Nitrogen dynamics of Centaurea maculosa and native species
D'Imperio, Elizabeth Anne.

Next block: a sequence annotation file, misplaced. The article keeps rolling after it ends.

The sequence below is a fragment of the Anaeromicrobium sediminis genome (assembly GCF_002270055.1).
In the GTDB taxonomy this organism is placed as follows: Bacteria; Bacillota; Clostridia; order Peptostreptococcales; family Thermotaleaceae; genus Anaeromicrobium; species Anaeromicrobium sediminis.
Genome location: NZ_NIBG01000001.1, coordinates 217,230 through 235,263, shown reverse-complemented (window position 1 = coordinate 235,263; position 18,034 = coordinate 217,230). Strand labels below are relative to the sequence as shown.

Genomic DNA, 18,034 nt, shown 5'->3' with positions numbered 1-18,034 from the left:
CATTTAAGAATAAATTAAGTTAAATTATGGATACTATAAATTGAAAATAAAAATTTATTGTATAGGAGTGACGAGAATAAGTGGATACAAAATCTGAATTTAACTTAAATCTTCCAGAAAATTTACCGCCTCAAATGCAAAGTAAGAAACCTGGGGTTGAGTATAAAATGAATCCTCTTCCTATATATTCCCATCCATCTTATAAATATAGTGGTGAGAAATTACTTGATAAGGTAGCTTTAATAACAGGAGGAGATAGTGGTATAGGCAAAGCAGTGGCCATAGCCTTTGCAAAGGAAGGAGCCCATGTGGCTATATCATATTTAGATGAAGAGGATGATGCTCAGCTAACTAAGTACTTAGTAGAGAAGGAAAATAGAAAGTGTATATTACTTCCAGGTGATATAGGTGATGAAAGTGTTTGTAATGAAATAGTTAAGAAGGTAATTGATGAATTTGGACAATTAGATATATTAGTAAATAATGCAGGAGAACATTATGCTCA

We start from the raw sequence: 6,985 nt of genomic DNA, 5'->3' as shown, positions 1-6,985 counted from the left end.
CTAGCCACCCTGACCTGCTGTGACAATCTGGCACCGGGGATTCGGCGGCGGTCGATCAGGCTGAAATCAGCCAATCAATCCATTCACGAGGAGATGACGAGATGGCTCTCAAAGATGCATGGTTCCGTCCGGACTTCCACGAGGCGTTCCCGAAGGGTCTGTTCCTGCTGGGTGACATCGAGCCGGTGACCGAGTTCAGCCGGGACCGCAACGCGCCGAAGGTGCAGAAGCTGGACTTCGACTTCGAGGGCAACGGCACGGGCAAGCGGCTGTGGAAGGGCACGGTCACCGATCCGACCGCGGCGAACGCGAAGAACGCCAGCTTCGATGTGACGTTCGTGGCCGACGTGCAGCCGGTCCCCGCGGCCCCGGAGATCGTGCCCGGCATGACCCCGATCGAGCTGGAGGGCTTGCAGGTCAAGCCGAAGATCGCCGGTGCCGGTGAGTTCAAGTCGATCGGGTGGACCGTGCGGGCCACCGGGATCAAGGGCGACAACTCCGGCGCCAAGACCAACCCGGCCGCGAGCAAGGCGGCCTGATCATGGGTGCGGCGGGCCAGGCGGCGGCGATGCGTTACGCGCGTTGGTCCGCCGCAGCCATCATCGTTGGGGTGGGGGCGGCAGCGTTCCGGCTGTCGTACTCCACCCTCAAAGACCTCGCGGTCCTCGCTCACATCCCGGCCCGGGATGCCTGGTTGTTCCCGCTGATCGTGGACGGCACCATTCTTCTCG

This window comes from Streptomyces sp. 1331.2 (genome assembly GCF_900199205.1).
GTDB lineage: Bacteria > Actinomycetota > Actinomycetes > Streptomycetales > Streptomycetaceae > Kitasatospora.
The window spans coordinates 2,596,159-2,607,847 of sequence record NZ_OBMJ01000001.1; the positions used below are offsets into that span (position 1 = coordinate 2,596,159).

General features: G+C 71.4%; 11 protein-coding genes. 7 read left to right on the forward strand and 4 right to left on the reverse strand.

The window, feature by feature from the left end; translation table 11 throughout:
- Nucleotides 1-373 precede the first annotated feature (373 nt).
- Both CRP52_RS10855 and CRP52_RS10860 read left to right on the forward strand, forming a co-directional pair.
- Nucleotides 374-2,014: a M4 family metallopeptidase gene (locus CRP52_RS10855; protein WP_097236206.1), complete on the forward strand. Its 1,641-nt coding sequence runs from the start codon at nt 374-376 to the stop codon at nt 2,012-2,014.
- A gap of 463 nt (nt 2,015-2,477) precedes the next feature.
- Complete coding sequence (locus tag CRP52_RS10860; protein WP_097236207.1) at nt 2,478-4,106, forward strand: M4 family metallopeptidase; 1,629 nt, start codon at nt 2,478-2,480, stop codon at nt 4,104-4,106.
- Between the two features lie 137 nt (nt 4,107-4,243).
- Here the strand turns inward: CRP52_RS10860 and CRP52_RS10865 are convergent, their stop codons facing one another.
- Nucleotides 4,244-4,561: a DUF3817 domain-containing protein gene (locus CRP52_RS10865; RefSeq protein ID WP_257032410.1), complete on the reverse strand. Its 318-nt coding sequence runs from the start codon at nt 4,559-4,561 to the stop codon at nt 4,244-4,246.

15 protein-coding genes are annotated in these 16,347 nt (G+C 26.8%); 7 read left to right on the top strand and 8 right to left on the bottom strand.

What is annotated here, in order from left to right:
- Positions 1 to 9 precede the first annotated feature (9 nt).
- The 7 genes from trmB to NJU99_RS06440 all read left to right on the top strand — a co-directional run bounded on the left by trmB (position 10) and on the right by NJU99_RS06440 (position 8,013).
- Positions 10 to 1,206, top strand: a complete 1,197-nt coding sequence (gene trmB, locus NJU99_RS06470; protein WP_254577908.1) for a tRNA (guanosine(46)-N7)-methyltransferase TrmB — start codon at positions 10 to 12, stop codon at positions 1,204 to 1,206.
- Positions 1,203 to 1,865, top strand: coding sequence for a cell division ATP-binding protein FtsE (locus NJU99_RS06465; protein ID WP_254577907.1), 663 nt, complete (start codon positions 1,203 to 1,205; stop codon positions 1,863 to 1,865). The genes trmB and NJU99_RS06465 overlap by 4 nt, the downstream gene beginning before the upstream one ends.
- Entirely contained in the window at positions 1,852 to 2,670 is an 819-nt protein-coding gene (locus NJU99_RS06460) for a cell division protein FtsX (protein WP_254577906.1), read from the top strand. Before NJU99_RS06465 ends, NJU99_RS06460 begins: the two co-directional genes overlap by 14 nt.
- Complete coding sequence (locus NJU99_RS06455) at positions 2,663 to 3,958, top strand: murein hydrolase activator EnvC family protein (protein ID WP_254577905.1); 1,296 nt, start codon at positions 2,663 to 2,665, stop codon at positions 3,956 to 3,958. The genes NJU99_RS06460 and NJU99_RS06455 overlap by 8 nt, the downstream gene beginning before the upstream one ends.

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Centaurea maculosa has invaded millions of hectares of disturbed and undisturbed semi-arid grasslands. Its success may be due to an ability to conserve nitrogen (N) or use N more efficiently than native species. It may also be able to acquire more N from early spring pulses than native vegetation. Growth response, N acquisition, allocation, resorption and use efficiency of C. maculosa was compared with Pseudoroegneria spicata, Pascopyrum smithii, and Rudbeckia hirta by growing plants in high and low N supplies, which mimic disturbed and undisturbed sites. 15Nitrogen acquired per unit of root mass was highest in R. hirta. Centaurea maculosa had the lowest C:N ratio. Resorption proficiency was lower in C. maculosa for Harvest 2 and 3, and similar among all species at Harvest 4. Centaurea maculosa had the highest mean residence time (MRT) and lowest N productivity. Centaurea maculosa had the highest nitrogen use efficiency (NUE) for plants receiving the high N supply whereas NUE was similar for all species receiving the low N supply.Centaurea maculosa's success in disturbed sites may be due to a high NUE, which can be attributed to a high MRT. Uptake and growth response of C. maculosa receiving an early spring, late spring or steady N treatment were determined in a glasshouse and a field study. Centaurea maculosa's response was compared with P. spicata, Festuca idahoensis and R. hirta in the glasshouse, and P. spicata, F. idahoensis and Balsamorhiza sagittata in the field. In the glasshouse, with plants receiving the steady N treatment produced the most biomass whereas plants receiving the late N treatment produced the least. Grasses receiving the early N treatment had the highest root mass ratio (RMR), whereas RMRs of C. maculosa were similar among N treatments. Forbs acquired more N than grasses. In the field, biomass was similar among N treatments. Plants took up more N from the early treatments than the late or steady treatments. Centaurea maculosa may be able to acquire more N from pulses than grasses in disturbed sites when plants are small, but as the grasses grow, C. maculosa may lose its advantage in acquiring N.